The Indian Subcontinent – A Profile
First published: Saturday July 31st, 2021
A subcontinent is a part of a continent that is politically, geographically or culturally distinct from the rest of the continent.
The Indian subcontinent, or simply the subcontinent, is the most famous, and perhaps, the only subcontinent in the world. It is a geographical region in south Asia. It generally includes the countries of Bangladesh, Bhutan, India, Nepal, Pakistan, Sri Lanka and the Maldives. Some also consider Afghanistan, Myanmar (Burma) and Tibet to be a part of it.
The Indian subcontinent is located entirely on the Indian plate. However, the Indian plate also includes some parts of southern China, southeast and central Asia, which are usually not included within the subcontinent. Thus, the geographical definition of the subcontinent is somewhat arbitrary.
The region is home to a variety of geographical features, such as glaciers, rainforests, valleys, deserts and grasslands. It is surrounded by three water bodies – the Bay of Bengal, the Arabian Sea and the Indian Ocean.
The northern parts are prone to frequent earthquakes of wide ranging magnitudes. The eastern parts witness annual floods and strong cyclones. Some tsunamis have also been encountered in southern regions. The western regions are largely dry and barren. The annual monsoon season brings in rain and winds to the subcontinent providing relief from the heat and helping in agriculture.
The Indian subcontinent is separated from the rest of Asia by three mountain ranges – the Himalayas in the north, the Patkai in the northeast and the Karakoram in the northwest. They are a source of several perennial rivers which flow through the fertile plains of north India, Nepal, Bangladesh and Pakistan. These plains are highly alluvial and densely populated and cultivated. They are drained by three main rivers – the Indus, the Ganges and the Brahmaputra. The Great Indian Desert (or the Thar Desert) is a transboundary desert between India and Pakistan.
Plateaus form a large part of the subcontinent. Notable plateaus include the Deccan and Balochistan plateaus. The former is the oldest part of the subcontinent and is separated from the coast by the Eastern and Western Ghats. Other mountain ranges found in the plateau region include the Vindhyas, the Aravallis and the Satpuras.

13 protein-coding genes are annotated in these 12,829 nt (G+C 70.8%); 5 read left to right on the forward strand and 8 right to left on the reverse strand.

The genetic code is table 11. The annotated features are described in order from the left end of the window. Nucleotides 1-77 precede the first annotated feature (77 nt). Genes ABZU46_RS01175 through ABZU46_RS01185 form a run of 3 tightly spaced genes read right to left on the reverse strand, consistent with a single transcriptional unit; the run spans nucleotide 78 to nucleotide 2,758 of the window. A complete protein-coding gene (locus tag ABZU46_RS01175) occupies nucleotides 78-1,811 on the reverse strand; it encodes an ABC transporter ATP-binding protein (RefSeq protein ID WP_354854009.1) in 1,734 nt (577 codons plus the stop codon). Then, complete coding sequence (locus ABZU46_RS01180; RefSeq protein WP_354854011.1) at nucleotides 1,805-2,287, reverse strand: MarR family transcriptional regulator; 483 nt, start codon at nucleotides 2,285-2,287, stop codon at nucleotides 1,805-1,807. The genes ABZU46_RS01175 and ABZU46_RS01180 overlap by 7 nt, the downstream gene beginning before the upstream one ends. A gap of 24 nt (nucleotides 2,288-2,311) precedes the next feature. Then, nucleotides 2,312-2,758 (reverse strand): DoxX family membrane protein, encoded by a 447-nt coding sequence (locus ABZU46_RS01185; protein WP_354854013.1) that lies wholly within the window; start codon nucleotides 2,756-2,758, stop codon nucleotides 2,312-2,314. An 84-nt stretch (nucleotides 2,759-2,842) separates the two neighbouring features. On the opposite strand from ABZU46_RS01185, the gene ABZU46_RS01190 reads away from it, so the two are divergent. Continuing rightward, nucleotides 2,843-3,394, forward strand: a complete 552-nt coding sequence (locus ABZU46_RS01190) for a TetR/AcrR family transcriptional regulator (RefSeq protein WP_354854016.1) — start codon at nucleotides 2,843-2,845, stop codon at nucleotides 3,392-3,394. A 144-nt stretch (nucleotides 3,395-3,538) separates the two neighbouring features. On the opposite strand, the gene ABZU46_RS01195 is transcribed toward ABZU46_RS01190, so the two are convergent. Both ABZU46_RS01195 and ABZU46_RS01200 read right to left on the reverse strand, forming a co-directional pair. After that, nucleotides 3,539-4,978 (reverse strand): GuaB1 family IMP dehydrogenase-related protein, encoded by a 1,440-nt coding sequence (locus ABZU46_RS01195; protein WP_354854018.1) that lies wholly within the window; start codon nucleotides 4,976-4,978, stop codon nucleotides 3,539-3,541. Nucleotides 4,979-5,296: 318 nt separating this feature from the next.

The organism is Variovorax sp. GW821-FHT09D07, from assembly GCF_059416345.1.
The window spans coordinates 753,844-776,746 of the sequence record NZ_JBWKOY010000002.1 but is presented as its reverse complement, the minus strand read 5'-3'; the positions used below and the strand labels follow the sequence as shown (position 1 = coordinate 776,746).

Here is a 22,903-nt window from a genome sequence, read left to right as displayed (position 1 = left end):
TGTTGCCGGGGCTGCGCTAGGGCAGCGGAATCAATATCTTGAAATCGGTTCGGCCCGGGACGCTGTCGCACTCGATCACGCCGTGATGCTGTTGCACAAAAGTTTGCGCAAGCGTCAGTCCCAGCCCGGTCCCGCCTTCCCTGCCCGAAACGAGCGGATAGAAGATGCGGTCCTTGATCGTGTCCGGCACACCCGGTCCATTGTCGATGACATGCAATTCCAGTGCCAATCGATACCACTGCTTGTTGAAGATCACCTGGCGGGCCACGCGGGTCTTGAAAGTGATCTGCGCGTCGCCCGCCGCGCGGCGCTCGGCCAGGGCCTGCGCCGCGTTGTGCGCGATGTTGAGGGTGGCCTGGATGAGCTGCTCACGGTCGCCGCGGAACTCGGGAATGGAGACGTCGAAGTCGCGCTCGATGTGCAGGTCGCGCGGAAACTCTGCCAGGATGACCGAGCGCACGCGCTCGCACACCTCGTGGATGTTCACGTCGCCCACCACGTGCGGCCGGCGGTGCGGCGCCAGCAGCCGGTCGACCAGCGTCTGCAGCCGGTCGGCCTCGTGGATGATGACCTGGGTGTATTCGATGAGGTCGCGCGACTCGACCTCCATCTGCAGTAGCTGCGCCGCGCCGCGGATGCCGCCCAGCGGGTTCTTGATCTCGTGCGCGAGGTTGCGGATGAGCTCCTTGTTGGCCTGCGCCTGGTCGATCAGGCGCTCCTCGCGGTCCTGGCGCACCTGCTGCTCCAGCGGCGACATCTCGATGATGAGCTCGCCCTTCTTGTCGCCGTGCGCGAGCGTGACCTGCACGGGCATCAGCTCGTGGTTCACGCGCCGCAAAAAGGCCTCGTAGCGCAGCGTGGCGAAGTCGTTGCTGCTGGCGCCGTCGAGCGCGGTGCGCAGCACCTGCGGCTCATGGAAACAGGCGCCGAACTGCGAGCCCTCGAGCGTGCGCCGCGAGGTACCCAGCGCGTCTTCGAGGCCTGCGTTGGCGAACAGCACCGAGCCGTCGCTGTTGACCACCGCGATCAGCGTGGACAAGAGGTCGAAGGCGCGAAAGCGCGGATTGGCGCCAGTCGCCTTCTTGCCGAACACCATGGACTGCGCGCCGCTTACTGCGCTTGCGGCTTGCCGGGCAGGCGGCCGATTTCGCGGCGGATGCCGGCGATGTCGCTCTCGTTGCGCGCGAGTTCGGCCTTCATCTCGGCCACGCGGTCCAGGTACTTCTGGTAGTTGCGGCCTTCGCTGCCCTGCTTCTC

The Indian subcontinent also includes several groups of islands. Some notable islands and archipelagoes include the Maldives, Sri Lanka, the Andaman and Nicobar Islands and the Lakshadweep.
Mount Everest is the highest point in the Indian subcontinent at a height of 8848 m (29,029 ft). It is located on the China-Nepal border. The lowest point is sea level.
The Indian subcontinent has a ginormous population of more than 1.7 billion people! It accounts for roughly 23% of the entire population of the Earth.
The Indian subcontinent is home to diverse groups of people. The largest ethnic group is that of the Indo-Aryans accounting for around 73% of the total population. The Dravidians form the second largest group at around 19%. The rest is made of several smaller groups like the Iranian, Turkic, Sino-Tibetan and Austroasiatic peoples. An extremely small group of European peoples is also present in some parts of the subcontinent.
The Indian subcontinent is home to several religions. It is the birthplace of four religions. The majority of the population is Hindu at around 65%. Islam comes second at around 31%. The rest of the population follow Christianity, Buddhism, Sikhism and Jainism. Judaism, animism and the Baháʼí faith are also practiced in small pockets.
The Indian subcontinent is one of the most diverse region linguistically. It is home to more than 800 languages. The majority of the population speaks Hindustani, a pluricentric language with two registers – Hindi and Urdu. Bengali, Marathi, Tamil, Telugu and Punjabi are other major languages. English is the official language of most of the countries. It is the main language used in administration, business and education.
The subcontinent houses a diverse range of flora. It would be so hard to list them all. The most important trees of the region include: neem, banyan, mango, coconut and bamboo.
Once again, the subcontinent is home to a very large variety of fauna. Some of the most notable fauna include the following:
The Indian subcontinent has a very long history of several thousands of years. From the Indus Valley civilisation to the Vedic period, the Mauryan Empire to the Golden Age of India, the Mughal Empire to the colonial days, and finally to the modern-day countries. I won't be able to provide a detailed history of the region because it would make this blog extremely long and boring. I'd write detailed history segments separately for the countries in future blogs. Sorry! 😔
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